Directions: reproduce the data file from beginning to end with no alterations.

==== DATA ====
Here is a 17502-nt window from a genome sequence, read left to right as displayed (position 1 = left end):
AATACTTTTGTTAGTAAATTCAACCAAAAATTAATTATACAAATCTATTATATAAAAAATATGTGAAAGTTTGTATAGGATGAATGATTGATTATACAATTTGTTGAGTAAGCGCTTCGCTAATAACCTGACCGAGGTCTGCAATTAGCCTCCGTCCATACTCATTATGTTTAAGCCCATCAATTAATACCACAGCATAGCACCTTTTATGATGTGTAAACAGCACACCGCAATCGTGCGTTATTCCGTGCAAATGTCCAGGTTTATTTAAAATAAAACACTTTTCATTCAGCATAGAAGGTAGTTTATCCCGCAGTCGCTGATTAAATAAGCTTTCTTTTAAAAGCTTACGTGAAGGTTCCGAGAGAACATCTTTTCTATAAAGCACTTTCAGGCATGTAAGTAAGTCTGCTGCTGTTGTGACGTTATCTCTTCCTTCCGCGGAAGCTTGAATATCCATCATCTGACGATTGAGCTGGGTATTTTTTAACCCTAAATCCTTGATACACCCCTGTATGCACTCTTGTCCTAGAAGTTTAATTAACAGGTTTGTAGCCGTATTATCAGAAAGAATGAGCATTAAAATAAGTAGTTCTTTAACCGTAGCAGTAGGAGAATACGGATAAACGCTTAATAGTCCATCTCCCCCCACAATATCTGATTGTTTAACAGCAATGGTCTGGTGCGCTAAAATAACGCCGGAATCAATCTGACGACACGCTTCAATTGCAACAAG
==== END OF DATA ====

Here is a 17502-nt window from a genome sequence, read left to right as displayed (position 1 = left end):
AATACTTTTGTTAGTAAATTCAACCAAAAATTAATTATACAAATCTATTATATAAAAAATATGTGAAAGTTTGTATAGGATGAATGATTGATTATACAATTTGTTGAGTAAGCGCTTCGCTAATAACCTGACCGAGGTCTGCAATTAGCCTCCGTCCATACTCATTATGTTTAAGCCCATCAATTAATACCACAGCATAGCACCTTTTATGATGTGTAAACAGCACACCGCAATCGTGCGTTATTCCGTGCAAATGTCCAGGTTTATTTAAAATAAAACACTTTTCATTCAGCATAGAAGGTAGTTTATCCCGCAGTCGCTGATTAAATAAGCTTTCTTTTAAAAGCTTACGTGAAGGTTCCGAGAGAACATCTTTTCTATAAAGCACTTTCAGGCATGTAAGTAAGTCTGCTGCTGTTGTGACGTTATCTCTTCCTTCCGCGGAAGCTTGAATATCCATCATCTGACGATTGAGCTGGGTATTTTTTAACCCTAAATCCTTGATACACCCCTGTATGCACTCTTGTCCTAGAAGTTTAATTAACAGGTTTGTAGCCGTATTATCAGAAAGAATGAGCATTAAAATAAGTAGTTCTTTAACCGTAGCAGTAGGAGAATACGGATAAACGCTTAATAGTCCATCTCCCCCCACAATATCTGATTGTTTAACAGCAATGGTCTGGTGCGCTAAAATAACGCCGGAATCAATCTGACGACACGCTTCAATTGCAACAAG